Particular desires are universal, but universal desires are always particular
Everyone has “selfish” wants, which are often very similar between individuals, creating demand for markets. For example, everyone wants food and shelter. Markets tend to satisfy those wants, at least to some degree, so people tend to appreciate markets.
However, everyone’s version of a “good society” is different. Most people are dissatisfied with how society is run now, but their visions of what a better future would look like, and how to get there, are often radically different. There is usually no “accretion of desire” like that which leads to the creation and political popularity of markets.
This situation is overturned, however, when markets fail or seem to fail. When markets are no longer meeting people’s desires, either because they stimulate desires far beyond what they can provide to the average person (i.e. when everyone starts wanting the “Hollywood” lifestyle), or in cases that markets actually fail on their own terms (falling price of labor relative to productive capacity, extreme inflation in ultra-inelastic markets where no substitute goods are available such as healthcare, etc.), then the political gravity that naturally favors markets has the potential to be upset.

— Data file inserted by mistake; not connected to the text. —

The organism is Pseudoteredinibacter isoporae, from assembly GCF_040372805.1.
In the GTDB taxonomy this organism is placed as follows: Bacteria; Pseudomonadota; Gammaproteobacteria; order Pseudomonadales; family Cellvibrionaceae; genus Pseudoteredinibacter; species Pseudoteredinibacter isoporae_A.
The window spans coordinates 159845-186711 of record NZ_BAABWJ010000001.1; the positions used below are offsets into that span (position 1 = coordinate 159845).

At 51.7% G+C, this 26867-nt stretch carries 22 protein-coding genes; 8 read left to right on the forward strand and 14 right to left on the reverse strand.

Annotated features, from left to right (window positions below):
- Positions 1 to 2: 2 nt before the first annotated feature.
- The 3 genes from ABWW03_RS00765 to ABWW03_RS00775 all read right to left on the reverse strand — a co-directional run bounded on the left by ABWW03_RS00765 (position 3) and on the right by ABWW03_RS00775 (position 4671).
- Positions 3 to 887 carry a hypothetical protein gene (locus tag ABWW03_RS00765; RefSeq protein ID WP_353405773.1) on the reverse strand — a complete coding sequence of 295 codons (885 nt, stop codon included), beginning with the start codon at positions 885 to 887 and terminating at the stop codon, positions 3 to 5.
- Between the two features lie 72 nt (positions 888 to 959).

The 20th century saw Communist movements take over the two largest countries in the world not because markets had failed on their own terms, but simply because they had been disrupted by war. In other words, an exogenous failure. Markets were not strong enough to avoid being destroyed in wartime. The 21st century might see something similar due to an endogenous failure of markets, due to advances in automation, monopoly capture of formerly free-market economies, etc.
I actually hope this does not happen because markets are incredible forces for good. But we who are on the pro-market side need to think about how we can give markets the appropriate political “armature” to survive both internal and external threats to their existence.